Kim Demarchi, President-Elect of the Arizona Women Lawyers Association, summed up a recent event well: “We focus on how the shape of our workplaces shapes our experiences within them.”

Demarchi was offering an introduction for a keynote speaker at the group’s annual convention on November 4. But the concern—creating successful workplaces or their opposite—is one that is shared by many in a difficult profession.

The special speaker was Jessica Natkin, a national expert on workplaces and retention efforts that improve them. She arrived from the Project for Attorney Retention for WorkLife Law at the University of California, Hastings College of the Law.

The Center is a national model and a leader in the topic. And Natkin’s pertinent remarks demonstrate why. (Full disclosure: I graduated from UC Hastings Law School in 1993, three years before the Center launched. And, while I’m at it, I am an AWLA member.)

Natkin’s lunchtime talk examined what it takes to have a successful law firm. But, going in, she acknowledged that the order was a tall one, given that our accepted model for success is based on “an ideal worker”—someone who lives and breathes for the workplace, one who “manifests a singular devotion” to work. In that rigid law office, according to one scholar, time becomes a proxy for dedication and excellence. In today’s society, Natkin said, a significant number of lawyers seek a work–life balance that is greater than that.

Kim Demarchi

She explained that “work-life” does not necessarily mean part-time, and it definitely does not mean reduced commitment to the job. In a world in which many firms are expecting 2,200 billable hours a year, “work-life” may often mean simply reclaiming a 40-hour workweek.

“Maternal wall bias” is one of the highest obstacles to women in the workforce, Natkin said. That is simply bias against women because they are or may become mothers. In that worldview, mothers are seen as less competent and committed than other lawyers.

Due that and other biases, women find themselves pushed out of the workplace. Women who are mothers are less likely to be hired, are offered a lower starting salary. And, researchers have found, mothers are held to higher standards of punctuality and performance.

In law firms, Natkin said, men are twice as likely as women to make partner. Women of color comprise only about three percent of the profession nationally. And less than one percent of equity partners in law firms are women of color.

Despite statistics like those, Natkin pointed out that work/life is not merely a woman’s problem: 70 percent of male attorneys and 71 percent of female attorneys report such conflict in their law firms, one in which the work to be accomplished never ends, and time outside work is seen as suspect by firm leaders. As one research respondent aptly put it, “It’s like a pie-eating contest where the prize is more pie.”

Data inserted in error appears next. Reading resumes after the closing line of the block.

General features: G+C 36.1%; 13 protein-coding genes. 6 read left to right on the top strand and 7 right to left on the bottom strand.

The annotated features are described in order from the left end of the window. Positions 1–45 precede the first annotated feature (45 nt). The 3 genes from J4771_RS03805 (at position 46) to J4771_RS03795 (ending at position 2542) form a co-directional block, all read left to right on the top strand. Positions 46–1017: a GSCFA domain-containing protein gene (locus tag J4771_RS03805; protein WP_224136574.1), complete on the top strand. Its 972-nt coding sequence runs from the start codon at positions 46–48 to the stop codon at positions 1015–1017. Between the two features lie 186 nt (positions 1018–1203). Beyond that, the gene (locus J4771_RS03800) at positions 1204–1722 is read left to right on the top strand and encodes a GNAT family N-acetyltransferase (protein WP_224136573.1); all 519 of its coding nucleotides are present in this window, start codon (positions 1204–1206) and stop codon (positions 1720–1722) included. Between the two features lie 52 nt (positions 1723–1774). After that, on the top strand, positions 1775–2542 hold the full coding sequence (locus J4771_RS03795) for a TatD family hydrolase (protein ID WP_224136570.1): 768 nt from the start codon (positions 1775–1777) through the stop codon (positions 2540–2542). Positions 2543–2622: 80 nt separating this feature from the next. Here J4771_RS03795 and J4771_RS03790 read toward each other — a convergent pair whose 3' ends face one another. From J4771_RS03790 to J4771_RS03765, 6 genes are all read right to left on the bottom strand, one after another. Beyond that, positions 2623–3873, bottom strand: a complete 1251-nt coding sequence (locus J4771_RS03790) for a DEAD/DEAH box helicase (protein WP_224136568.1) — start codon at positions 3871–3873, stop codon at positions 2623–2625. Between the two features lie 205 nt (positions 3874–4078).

One possible solution to the dilemma, Natkin said, may lie in something called “balanced hours.” Though it may be similar to what we formerly called “part-time,” balanced hours is an individually tailored approach that also fits the firm’s business needs. “Balanced hours programs involve active management of workloads in proportion to reduced hours, emphasize client service, and promote the values of the firm.”

Jessica Natkin

Natkin also urged lawyers who seek to negotiate a better workplace to be open to the fact that there are occasional job emergencies: “We cannot be rigid. We must be flexible in our flexibility.” When those sometimes occur, she said, be prepared to pitch in.

Perhaps the law profession is pretty far from adopting solutions and approaches like those touted by the Center for WorkLife Law. In fact, many lawyers may reside comfortably in the notion that things are pretty good and change is unlikely—or unnecessary. If so, then perhaps the words of another research respondent—a woman who decided to vacate the profession—may give them pause:

“So I decided to quit, and this was a really, really big deal … because I never envisioned myself not working. I just felt like I would be a nobody if I quit. Well, I was sort of a nobody working, too. So it was sort of, ‘Which nobody do I want to be?’

Congratulations to the Arizona Women Lawyers Association for putting on another great program. More information on WorkLife is available here.